Eiravato raises €550,000 to help firms turn waste into profit
Irish company developed waste management software and seeks to offer it globally
The funding will be used to develop the platform further and scale the business to offer its services globally. Photograph: Eiravato
Irish company Eiravato has raised €550,000 in funding to help companies turn their waste into profit, eliminating the need to send it to landfill and making their supply chains more efficient.
The international software service company has developed waste management software and a platform that links companies with potential buyers for waste products and surplus resources from its business.
The money was raised from Enterprise Ireland and private investors, and will be used to develop the platform further and scale the business to offer its services globally. Of the current funding round, €300,000 came from private investors and €250,000 from Enterprise Ireland through its high potential start-up funding.
It’s a move away from treating waste as “nuisance” and towards a more sustainable model for the future.
“We want to try to capture and sell it as reusable material in our global marketplace,” said co-founder Marcin Kulik. He established the business in 2015 with Steve Cassidy to tap into the growing circular economy, which is estimated to grow to €4 trillion by 2030.
“About 6.3 billion tonnes of potentially valuable material is being lost,” said Mr Kulik. “That’s before you think about pollution.”
One of the key things about the Eiravato platform is that it creates a consistent supply of quality material for customers, free of contamination that would render the product useless. The system uses artificial intelligence and big data to connect waste producers and potential buyers.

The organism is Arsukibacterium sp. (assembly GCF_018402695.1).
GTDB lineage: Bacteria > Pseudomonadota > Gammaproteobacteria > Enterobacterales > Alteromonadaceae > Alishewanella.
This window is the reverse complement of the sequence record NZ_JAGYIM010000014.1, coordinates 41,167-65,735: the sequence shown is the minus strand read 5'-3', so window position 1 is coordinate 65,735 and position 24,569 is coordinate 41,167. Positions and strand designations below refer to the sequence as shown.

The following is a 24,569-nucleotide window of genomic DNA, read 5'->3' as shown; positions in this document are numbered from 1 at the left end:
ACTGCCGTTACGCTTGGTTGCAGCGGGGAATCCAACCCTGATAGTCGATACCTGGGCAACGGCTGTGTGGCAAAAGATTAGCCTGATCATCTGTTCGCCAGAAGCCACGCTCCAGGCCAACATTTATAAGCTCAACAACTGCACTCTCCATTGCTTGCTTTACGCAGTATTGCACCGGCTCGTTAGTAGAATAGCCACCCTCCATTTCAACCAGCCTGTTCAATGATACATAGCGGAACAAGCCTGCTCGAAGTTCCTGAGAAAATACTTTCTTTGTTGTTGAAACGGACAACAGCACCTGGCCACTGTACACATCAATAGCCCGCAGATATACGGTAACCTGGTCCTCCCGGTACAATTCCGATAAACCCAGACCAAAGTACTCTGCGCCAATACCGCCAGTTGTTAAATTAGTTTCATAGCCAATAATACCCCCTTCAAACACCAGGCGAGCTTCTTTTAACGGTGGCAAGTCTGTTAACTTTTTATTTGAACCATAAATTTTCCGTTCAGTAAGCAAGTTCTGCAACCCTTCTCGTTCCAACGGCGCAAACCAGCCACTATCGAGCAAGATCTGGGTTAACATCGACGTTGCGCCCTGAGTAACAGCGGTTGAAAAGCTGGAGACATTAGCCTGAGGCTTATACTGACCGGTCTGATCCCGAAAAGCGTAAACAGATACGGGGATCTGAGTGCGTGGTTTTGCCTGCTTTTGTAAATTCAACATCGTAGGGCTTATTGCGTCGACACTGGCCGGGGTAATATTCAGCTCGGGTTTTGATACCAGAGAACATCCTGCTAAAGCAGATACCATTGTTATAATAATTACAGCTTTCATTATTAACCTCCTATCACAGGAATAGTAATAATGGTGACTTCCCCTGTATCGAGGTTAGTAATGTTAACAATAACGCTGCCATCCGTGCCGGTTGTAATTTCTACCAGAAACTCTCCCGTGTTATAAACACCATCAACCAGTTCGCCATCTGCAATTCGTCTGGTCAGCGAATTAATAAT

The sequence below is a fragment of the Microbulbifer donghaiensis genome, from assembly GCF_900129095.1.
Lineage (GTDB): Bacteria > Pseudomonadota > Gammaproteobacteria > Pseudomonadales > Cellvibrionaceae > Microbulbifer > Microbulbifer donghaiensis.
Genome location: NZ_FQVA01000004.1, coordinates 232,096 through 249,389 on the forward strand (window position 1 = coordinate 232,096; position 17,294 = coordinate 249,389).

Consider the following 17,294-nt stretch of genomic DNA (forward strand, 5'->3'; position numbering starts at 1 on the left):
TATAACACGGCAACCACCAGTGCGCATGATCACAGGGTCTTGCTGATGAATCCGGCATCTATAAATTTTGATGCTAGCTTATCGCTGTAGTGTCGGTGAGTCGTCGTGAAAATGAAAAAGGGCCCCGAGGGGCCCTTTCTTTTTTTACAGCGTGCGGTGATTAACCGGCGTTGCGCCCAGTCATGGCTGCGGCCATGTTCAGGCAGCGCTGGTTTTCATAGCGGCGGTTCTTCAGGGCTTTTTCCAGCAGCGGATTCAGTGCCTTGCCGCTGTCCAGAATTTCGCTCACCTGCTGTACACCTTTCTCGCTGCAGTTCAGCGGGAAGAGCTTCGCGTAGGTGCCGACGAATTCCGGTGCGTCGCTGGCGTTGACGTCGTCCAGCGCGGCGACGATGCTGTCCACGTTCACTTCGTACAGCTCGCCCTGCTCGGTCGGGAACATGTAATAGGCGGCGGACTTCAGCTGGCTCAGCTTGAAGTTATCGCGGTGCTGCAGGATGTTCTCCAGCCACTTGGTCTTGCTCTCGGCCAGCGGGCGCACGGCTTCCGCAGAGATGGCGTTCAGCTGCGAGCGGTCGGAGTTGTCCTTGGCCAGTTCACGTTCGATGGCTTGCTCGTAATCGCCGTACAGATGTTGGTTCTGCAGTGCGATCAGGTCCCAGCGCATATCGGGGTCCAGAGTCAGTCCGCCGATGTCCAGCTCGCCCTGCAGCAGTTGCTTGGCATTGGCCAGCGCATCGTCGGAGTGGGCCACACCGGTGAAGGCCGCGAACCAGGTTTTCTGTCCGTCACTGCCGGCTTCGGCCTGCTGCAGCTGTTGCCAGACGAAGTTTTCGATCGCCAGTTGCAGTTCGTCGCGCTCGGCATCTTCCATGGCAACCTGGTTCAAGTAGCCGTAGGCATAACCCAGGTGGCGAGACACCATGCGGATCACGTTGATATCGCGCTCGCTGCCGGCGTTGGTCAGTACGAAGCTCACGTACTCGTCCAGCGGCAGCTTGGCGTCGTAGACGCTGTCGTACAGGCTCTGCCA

The company currently works with public and private organisations across sectors such as manufacturing, pharmaceuticals, medical devices, retail and corporate offices. “We have a number of companies signed up , and have worked with them for a while so we have a proven model that works,” Mr Kulik said.
He said the company’s ideal customers were manufacturing companies and multisite organisations wishing to implement the circular economy to eliminate waste, help the environment and exceed government regulations.
He said many companies could trade up to 50 per cent of their waste on the Eiravato Exchange within 12 months.
“Our ambition is to help our clients to achieve zero waste to landfill and to maximise the value of their waste by trading it on the materials market exchange,” said Mr Kulik.
At present, Eiravato’s platform is aimed at larger firms that will be able to look after the logistics of shipping the waste themselves. However, there are plans in the future to bring smaller suppliers into the mix, with plans for a partnership with existing waste companies to help process the products.
Eiravato sees a number of opportunities to commercialise the enterprise, from licence fees for its software as a service model to commission from trading and fees for its advisory services.
Mr Kulik said the firm was expecting to return for further funding next year and in 2020 to increase its scale in Europe and the US, develop the next generation of technology and evolve its advisory and services capabilities.